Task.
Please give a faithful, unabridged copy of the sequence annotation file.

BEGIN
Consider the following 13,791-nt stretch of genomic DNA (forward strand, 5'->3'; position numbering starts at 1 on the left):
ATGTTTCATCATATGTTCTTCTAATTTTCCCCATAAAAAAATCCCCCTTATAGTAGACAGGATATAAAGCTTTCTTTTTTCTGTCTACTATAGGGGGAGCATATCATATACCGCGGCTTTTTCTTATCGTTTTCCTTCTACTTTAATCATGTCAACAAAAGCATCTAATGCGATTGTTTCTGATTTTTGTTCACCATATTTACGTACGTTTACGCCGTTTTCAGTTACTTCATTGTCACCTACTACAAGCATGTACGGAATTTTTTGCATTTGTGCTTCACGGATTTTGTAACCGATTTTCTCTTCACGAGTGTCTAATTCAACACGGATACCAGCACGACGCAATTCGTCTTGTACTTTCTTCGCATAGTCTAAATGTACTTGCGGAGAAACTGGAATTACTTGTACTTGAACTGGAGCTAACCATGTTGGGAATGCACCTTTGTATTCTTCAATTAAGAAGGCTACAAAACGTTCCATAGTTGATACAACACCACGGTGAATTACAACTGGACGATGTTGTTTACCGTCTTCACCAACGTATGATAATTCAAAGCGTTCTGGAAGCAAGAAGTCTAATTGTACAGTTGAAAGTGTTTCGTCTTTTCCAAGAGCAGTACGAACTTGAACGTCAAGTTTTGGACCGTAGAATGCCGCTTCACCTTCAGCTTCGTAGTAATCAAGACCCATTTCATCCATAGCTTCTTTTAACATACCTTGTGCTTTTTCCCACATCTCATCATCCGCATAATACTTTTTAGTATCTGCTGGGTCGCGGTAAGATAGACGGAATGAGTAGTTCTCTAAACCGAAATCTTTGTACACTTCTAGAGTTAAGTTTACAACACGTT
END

Consider the following 13,791-nt stretch of genomic DNA (forward strand, 5'->3'; position numbering starts at 1 on the left):
ATGTTTCATCATATGTTCTTCTAATTTTCCCCATAAAAAAATCCCCCTTATAGTAGACAGGATATAAAGCTTTCTTTTTTCTGTCTACTATAGGGGGAGCATATCATATACCGCGGCTTTTTCTTATCGTTTTCCTTCTACTTTAATCATGTCAACAAAAGCATCTAATGCGATTGTTTCTGATTTTTGTTCACCATATTTACGTACGTTTACGCCGTTTTCAGTTACTTCATTGTCACCTACTACAAGCATGTACGGAATTTTTTGCATTTGTGCTTCACGGATTTTGTAACCGATTTTCTCTTCACGAGTGTCTAATTCAACACGGATACCAGCACGACGCAATTCGTCTTGTACTTTCTTCGCATAGTCTAAATGTACTTGCGGAGAAACTGGAATTACTTGTACTTGAACTGGAGCTAACCATGTTGGGAATGCACCTTTGTATTCTTCAATTAAGAAGGCTACAAAACGTTCCATAGTTGATACAACACCACGGTGAATTACAACTGGACGATGTTGTTTACCGTCTTCACCAACGTATGATAATTCAAAGCGTTCTGGAAGCAAGAAGTCTAATTGTACAGTTGAAAGTGTTTCGTCTTTTCCAAGAGCAGTACGAACTTGAACGTCAAGTTTTGGACCGTAGAATGCCGCTTCACCTTCAGCTTCGTAGTAATCAAGACCCATTTCATCCATAGCTTCTTTTAACATACCTTGTGCTTTTTCCCACATCTCATCATCCGCATAATACTTTTTAGTATCTGCTGGGTCGCGGTAAGATAGACGGAATGAGTAGTTCTCTAAACCGAAATCTTTGTACACTTCTAGAGTTAAGTTTACAACACGTT